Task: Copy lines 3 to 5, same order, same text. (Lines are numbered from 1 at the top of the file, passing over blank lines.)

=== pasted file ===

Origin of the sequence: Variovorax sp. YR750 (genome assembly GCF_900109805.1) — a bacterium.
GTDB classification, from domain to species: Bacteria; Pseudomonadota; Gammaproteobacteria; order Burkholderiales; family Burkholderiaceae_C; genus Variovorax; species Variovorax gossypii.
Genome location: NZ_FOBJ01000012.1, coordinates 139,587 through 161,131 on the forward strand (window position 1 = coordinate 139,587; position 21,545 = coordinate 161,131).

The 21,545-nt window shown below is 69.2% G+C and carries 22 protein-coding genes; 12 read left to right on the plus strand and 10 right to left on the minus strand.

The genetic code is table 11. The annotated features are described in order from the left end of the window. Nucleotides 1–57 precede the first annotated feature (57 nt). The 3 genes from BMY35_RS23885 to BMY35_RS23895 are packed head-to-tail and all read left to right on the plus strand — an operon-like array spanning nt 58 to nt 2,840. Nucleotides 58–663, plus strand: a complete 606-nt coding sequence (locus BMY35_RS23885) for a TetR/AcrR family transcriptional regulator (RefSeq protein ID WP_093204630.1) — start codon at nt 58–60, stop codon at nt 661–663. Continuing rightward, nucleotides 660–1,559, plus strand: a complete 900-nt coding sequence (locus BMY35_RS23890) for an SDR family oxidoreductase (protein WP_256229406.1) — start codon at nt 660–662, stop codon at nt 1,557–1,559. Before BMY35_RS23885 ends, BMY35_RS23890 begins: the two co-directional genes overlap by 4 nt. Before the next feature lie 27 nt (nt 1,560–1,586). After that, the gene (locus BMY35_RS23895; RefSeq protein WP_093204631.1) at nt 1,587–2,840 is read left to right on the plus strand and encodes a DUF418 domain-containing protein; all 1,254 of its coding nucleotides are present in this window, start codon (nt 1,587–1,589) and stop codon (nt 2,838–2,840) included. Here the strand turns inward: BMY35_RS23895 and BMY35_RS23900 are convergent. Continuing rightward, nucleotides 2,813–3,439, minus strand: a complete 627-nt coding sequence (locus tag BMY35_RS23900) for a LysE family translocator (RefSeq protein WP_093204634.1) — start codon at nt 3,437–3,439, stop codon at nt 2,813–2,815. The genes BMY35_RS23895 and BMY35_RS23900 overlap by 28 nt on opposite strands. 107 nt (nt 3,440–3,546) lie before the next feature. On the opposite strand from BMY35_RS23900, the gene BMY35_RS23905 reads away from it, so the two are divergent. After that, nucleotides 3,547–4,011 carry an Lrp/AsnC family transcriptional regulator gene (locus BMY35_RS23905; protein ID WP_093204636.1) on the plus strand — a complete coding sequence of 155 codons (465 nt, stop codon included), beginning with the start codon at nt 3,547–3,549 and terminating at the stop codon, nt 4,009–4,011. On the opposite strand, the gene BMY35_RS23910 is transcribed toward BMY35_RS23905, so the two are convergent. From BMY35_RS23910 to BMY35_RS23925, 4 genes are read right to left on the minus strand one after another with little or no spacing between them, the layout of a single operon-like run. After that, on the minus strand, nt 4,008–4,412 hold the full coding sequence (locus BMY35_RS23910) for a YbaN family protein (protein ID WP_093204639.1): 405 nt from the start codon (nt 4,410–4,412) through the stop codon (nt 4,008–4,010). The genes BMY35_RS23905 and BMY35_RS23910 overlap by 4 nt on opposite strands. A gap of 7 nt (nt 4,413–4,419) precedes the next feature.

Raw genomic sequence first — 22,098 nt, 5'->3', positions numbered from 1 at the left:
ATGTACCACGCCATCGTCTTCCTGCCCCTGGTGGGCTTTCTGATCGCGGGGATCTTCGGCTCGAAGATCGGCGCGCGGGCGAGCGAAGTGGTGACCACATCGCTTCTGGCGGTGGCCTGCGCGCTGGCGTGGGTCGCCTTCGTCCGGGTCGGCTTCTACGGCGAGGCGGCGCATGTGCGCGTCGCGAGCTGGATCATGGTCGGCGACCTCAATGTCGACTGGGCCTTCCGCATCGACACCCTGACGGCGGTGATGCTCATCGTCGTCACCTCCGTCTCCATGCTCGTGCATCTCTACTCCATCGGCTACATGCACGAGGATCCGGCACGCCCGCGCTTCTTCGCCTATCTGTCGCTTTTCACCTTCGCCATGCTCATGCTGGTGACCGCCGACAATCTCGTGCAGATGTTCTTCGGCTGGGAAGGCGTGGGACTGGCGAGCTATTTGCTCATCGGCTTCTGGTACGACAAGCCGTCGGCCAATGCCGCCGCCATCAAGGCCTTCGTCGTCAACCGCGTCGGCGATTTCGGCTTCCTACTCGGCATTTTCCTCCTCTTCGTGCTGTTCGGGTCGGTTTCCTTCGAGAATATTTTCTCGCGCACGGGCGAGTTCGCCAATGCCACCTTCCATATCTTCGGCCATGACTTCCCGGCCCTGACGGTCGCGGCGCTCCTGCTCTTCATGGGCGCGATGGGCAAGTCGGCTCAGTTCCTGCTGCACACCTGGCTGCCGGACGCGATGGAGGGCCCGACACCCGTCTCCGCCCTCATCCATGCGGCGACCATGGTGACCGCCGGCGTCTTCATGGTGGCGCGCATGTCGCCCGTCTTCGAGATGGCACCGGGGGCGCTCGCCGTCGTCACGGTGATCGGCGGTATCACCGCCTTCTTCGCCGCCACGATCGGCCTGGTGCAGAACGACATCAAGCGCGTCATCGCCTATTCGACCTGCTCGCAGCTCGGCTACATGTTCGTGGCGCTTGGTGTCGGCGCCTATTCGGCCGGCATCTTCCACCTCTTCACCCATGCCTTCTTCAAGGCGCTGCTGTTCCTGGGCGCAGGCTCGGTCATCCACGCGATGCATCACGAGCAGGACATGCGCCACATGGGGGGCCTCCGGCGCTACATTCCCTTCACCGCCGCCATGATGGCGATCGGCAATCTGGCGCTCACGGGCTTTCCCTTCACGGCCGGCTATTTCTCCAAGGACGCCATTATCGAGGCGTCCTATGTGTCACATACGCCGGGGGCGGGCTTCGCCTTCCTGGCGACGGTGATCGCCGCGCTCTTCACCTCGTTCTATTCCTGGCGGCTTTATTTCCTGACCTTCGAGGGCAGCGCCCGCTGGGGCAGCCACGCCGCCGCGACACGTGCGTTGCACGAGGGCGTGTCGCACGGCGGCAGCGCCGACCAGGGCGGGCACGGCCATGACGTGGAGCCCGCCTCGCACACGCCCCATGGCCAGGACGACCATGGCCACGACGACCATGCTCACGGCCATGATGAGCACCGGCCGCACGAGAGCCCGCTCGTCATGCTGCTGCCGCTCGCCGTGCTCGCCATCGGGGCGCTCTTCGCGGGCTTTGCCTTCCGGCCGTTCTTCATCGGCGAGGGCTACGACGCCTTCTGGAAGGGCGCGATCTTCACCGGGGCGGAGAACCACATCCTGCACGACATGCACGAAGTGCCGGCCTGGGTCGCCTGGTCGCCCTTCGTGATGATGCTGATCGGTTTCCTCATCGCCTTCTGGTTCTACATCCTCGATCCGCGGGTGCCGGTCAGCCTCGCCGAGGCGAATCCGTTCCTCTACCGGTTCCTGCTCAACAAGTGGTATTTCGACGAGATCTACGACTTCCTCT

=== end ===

Genome location: NZ_FOBJ01000012.1, coordinates 139,587 through 161,131 on the forward strand (window position 1 = coordinate 139,587; position 21,545 = coordinate 161,131).

The 21,545-nt window shown below is 69.2% G+C and carries 22 protein-coding genes; 12 read left to right on the plus strand and 10 right to left on the minus strand.

The genetic code is table 11. The annotated features are described in order from the left end of the window. Nucleotides 1–57 precede the first annotated feature (57 nt). The 3 genes from BMY35_RS23885 to BMY35_RS23895 are packed head-to-tail and all read left to right on the plus strand — an operon-like array spanning nt 58 to nt 2,840. Nucleotides 58–663, plus strand: a complete 606-nt coding sequence (locus BMY35_RS23885) for a TetR/AcrR family transcriptional regulator (RefSeq protein ID WP_093204630.1) — start codon at nt 58–60, stop codon at nt 661–663. Continuing rightward, nucleotides 660–1,559, plus strand: a complete 900-nt coding sequence (locus BMY35_RS23890) for an SDR family oxidoreductase (protein WP_256229406.1) — start codon at nt 660–662, stop codon at nt 1,557–1,559. Before BMY35_RS23885 ends, BMY35_RS23890 begins: the two co-directional genes overlap by 4 nt. Before the next feature lie 27 nt (nt 1,560–1,586). After that, the gene (locus BMY35_RS23895; RefSeq protein WP_093204631.1) at nt 1,587–2,840 is read left to right on the plus strand and encodes a DUF418 domain-containing protein; all 1,254 of its coding nucleotides are present in this window, start codon (nt 1,587–1,589) and stop codon (nt 2,838–2,840) included. Here the strand turns inward: BMY35_RS23895 and BMY35_RS23900 are convergent. Continuing rightward, nucleotides 2,813–3,439, minus strand: a complete 627-nt coding sequence (locus tag BMY35_RS23900) for a LysE family translocator (RefSeq protein WP_093204634.1) — start codon at nt 3,437–3,439, stop codon at nt 2,813–2,815. The genes BMY35_RS23895 and BMY35_RS23900 overlap by 28 nt on opposite strands. 107 nt (nt 3,440–3,546) lie before the next feature. On the opposite strand from BMY35_RS23900, the gene BMY35_RS23905 reads away from it, so the two are divergent. After that, nucleotides 3,547–4,011 carry an Lrp/AsnC family transcriptional regulator gene (locus BMY35_RS23905; protein ID WP_093204636.1) on the plus strand — a complete coding sequence of 155 codons (465 nt, stop codon included), beginning with the start codon at nt 3,547–3,549 and terminating at the stop codon, nt 4,009–4,011. On the opposite strand, the gene BMY35_RS23910 is transcribed toward BMY35_RS23905, so the two are convergent. From BMY35_RS23910 to BMY35_RS23925, 4 genes are read right to left on the minus strand one after another with little or no spacing between them, the layout of a single operon-like run. After that, on the minus strand, nt 4,008–4,412 hold the full coding sequence (locus BMY35_RS23910) for a YbaN family protein (protein ID WP_093204639.1): 405 nt from the start codon (nt 4,410–4,412) through the stop codon (nt 4,008–4,010). The genes BMY35_RS23905 and BMY35_RS23910 overlap by 4 nt on opposite strands. A gap of 7 nt (nt 4,413–4,419) precedes the next feature.